mailing list archives
Re: dynamic or static IPv6 prefixes to residential customers
From: Mark Andrews <marka () isc org>
Date: Wed, 03 Aug 2011 00:32:38 +1000
In message <877h6w9emi.fsf () nemi mork no>, =?utf-8?Q?Bj=C3=B8rn_Mork?= writes:
JORDI PALET MARTINEZ <jordi.palet () consulintel es> writes:
I will like to know, from those deploying IPv6 services to residential
customers, if you are planning to provide static or dynamic IPv6 prefixes.
Just to be clear, I'm for static prefix delegation to residential
customers, however I heard that some ISPs are doing dynamic delegations,
the same way as is common today with IPv4.
I don't thin it make sense, as the main reason for doing so in IPv4 was
address exhaustion and legacy oversubscription models such as PPP/dial-up.
We will do "semi-static" PD for residential users. In practice most
users will see this as static, but we may reallocate users if necessary
to preserve aggregation.
One point I often miss in the endless discussions wrt dynamic/static
IPv6 with references to the dynamic IPv4 world, is the lack of RFC1918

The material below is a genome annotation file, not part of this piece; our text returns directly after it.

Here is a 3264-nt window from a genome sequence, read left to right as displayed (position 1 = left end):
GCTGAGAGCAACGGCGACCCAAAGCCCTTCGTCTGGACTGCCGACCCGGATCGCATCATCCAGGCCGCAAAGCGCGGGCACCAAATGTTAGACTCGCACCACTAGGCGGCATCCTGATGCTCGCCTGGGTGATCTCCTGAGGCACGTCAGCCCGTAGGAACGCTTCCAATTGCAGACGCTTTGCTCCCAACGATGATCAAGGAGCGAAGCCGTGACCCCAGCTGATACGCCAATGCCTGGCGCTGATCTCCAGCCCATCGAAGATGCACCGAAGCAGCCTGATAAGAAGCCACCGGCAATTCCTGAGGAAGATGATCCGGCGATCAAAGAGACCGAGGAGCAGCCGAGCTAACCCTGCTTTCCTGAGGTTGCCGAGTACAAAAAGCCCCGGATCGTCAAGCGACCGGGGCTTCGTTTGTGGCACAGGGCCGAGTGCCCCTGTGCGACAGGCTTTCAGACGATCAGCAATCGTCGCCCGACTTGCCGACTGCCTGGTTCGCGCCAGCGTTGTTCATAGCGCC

addressing for IPv6. The fact is that all residential users are used
to, and depend on, static IPv4 addressing within their own network.
They assign e.g. 192.168.5.5 to their printer and 192.168.5.6 to their
NAS, and trust that those addresses are static.
Now moving to IPv6, their choices are either link local or a static
delegated prefix. Link local will of course work and be completely
static for a given device, but does have a couple of drawbacks which I
believe will make most users want a static global prefix instead:
- ugly addresses, often not configurable
- the need to specify outgoing interface on any PC/whatever you want to
talk to the link local addresss
For this reason, I argue that residential users are used to static IPv4
addresses and will demand static IPv6 addresses. The fact that their
globally routed IPv4 address is dynamic is completely irrelevant as long
as a similar mechanism isn't available for IPv6 (no, I won't mention
en1: flags=8863<UP,BROADCAST,SMART,RUNNING,SIMPLEX,MULTICAST> mtu 1500
inet6 fe80::6233:4bff:fe01:7585%en1 prefixlen 64 scopeid 0x5
inet 192.168.191.223 netmask 0xffffff00 broadcast 192.168.191.255
inet6 fd92:7065:b8e::6233:4bff:fe01:7585 prefixlen 64 autoconf
inet6 2001:470:1f00:820:6233:4bff:fe01:7585 prefixlen 64 autoconf
Note the multiple prefixes. IPv6 is not just IPv4 with bigger addresses.
If you want to give your printers, etc. stable IPv6 addesses use ULAs.
Mark Andrews, ISC
1 Seymour St., Dundas Valley, NSW 2117, Australia
PHONE: +61 2 9871 4742 INTERNET: marka () isc org